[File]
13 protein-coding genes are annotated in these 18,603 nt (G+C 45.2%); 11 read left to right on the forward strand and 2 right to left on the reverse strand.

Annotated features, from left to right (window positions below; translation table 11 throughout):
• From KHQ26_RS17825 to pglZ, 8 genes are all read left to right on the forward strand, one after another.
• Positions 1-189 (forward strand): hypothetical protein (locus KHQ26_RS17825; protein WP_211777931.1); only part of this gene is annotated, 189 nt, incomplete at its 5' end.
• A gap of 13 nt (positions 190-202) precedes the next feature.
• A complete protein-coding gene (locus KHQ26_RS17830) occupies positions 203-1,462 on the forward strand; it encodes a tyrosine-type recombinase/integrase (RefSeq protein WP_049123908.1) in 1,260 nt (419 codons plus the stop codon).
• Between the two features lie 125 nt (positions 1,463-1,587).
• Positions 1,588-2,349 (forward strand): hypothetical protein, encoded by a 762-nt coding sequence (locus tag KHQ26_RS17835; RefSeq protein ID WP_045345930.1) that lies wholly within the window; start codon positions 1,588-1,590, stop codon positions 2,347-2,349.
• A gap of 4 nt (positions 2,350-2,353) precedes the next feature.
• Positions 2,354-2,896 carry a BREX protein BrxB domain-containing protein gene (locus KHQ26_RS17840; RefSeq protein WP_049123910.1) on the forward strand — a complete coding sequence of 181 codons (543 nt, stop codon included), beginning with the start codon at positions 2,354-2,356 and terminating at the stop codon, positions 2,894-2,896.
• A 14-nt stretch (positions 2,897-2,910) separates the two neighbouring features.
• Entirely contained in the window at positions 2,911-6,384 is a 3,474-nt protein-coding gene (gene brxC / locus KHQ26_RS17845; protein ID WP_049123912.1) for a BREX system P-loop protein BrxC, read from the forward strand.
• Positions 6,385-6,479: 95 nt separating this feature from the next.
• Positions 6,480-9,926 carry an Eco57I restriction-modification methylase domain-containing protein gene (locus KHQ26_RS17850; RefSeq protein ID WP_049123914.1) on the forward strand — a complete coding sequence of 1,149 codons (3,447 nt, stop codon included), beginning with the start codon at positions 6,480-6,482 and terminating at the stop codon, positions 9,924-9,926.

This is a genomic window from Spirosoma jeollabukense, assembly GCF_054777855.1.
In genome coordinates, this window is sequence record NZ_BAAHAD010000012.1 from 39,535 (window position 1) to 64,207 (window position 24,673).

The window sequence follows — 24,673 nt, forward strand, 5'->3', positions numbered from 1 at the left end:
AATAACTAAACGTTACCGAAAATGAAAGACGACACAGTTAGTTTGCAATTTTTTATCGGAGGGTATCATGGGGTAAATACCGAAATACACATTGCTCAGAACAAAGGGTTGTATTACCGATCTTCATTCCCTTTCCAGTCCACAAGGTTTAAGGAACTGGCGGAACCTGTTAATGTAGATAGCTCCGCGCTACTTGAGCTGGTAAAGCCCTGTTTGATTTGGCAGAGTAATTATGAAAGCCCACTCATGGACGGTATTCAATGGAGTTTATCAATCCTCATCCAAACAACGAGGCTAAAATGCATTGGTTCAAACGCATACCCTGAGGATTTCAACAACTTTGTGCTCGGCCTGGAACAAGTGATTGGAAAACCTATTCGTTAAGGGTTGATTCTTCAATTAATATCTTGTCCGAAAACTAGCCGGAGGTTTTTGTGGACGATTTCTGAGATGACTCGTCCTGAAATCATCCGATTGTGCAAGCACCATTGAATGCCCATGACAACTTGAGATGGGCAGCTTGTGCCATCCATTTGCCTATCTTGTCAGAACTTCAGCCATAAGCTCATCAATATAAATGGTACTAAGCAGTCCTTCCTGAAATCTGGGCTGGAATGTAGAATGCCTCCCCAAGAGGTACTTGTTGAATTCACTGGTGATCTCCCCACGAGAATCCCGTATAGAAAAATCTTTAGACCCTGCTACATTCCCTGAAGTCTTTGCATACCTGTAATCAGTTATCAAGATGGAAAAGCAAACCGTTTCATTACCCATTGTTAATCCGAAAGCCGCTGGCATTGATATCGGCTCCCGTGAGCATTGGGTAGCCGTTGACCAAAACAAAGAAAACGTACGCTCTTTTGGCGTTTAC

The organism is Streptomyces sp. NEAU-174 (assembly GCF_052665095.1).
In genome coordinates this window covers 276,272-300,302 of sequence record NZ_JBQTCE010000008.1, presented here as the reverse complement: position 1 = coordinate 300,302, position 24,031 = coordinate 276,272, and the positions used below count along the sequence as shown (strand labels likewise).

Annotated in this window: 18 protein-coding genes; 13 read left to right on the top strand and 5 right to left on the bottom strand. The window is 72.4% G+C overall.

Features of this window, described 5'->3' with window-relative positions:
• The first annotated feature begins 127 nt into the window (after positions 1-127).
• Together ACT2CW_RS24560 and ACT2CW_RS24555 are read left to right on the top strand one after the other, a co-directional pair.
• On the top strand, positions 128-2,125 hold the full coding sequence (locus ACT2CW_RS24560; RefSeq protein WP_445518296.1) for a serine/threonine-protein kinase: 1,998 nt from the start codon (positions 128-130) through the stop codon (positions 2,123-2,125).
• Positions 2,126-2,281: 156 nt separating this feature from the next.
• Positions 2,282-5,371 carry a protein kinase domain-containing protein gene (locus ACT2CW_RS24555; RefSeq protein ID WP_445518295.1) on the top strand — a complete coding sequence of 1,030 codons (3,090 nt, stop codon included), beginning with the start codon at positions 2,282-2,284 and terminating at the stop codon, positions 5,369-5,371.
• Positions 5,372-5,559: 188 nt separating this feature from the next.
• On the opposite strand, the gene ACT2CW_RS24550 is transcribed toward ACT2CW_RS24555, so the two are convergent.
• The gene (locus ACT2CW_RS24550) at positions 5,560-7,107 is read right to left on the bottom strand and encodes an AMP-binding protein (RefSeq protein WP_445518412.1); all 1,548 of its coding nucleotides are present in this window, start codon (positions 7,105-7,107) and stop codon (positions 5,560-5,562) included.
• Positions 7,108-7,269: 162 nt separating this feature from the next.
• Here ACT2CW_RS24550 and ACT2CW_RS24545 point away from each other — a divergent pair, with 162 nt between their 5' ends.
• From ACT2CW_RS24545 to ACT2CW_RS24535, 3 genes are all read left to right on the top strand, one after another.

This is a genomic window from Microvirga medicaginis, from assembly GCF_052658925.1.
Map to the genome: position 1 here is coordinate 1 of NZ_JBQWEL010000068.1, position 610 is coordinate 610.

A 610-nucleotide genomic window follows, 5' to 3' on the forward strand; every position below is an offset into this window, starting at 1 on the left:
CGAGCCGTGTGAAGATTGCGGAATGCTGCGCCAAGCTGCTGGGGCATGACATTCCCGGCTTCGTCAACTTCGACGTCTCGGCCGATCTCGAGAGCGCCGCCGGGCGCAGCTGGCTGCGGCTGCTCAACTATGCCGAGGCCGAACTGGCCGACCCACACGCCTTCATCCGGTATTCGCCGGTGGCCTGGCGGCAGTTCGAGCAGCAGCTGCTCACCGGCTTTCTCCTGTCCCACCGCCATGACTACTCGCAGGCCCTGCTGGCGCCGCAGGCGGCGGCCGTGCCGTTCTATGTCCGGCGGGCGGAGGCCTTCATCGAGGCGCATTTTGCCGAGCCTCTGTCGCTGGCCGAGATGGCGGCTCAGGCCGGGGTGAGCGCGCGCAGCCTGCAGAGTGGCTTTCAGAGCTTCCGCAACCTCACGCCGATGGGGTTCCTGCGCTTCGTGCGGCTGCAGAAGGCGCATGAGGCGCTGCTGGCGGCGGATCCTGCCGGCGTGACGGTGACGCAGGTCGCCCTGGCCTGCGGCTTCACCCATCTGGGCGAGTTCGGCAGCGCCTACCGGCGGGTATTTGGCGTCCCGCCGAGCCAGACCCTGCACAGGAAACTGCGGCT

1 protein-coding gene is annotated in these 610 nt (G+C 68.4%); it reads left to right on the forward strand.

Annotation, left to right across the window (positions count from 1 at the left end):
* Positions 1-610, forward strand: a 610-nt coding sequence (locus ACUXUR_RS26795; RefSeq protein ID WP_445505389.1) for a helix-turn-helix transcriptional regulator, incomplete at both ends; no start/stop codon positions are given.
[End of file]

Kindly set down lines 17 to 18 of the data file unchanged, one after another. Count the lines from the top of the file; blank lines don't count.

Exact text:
The window sequence follows — 24,673 nt, forward strand, 5'->3', positions numbered from 1 at the left end:
AATAACTAAACGTTACCGAAAATGAAAGACGACACAGTTAGTTTGCAATTTTTTATCGGAGGGTATCATGGGGTAAATACCGAAATACACATTGCTCAGAACAAAGGGTTGTATTACCGATCTTCATTCCCTTTCCAGTCCACAAGGTTTAAGGAACTGGCGGAACCTGTTAATGTAGATAGCTCCGCGCTACTTGAGCTGGTAAAGCCCTGTTTGATTTGGCAGAGTAATTATGAAAGCCCACTCATGGACGGTATTCAATGGAGTTTATCAATCCTCATCCAAACAACGAGGCTAAAATGCATTGGTTCAAACGCATACCCTGAGGATTTCAACAACTTTGTGCTCGGCCTGGAACAAGTGATTGGAAAACCTATTCGTTAAGGGTTGATTCTTCAATTAATATCTTGTCCGAAAACTAGCCGGAGGTTTTTGTGGACGATTTCTGAGATGACTCGTCCTGAAATCATCCGATTGTGCAAGCACCATTGAATGCCCATGACAACTTGAGATGGGCAGCTTGTGCCATCCATTTGCCTATCTTGTCAGAACTTCAGCCATAAGCTCATCAATATAAATGGTACTAAGCAGTCCTTCCTGAAATCTGGGCTGGAATGTAGAATGCCTCCCCAAGAGGTACTTGTTGAATTCACTGGTGATCTCCCCACGAGAATCCCGTATAGAAAAATCTTTAGACCCTGCTACATTCCCTGAAGTCTTTGCATACCTGTAATCAGTTATCAAGATGGAAAAGCAAACCGTTTCATTACCCATTGTTAATCCGAAAGCCGCTGGCATTGATATCGGCTCCCGTGAGCATTGGGTAGCCGTTGACCAAAACAAAGAAAACGTACGCTCTTTTGGCGTTTAC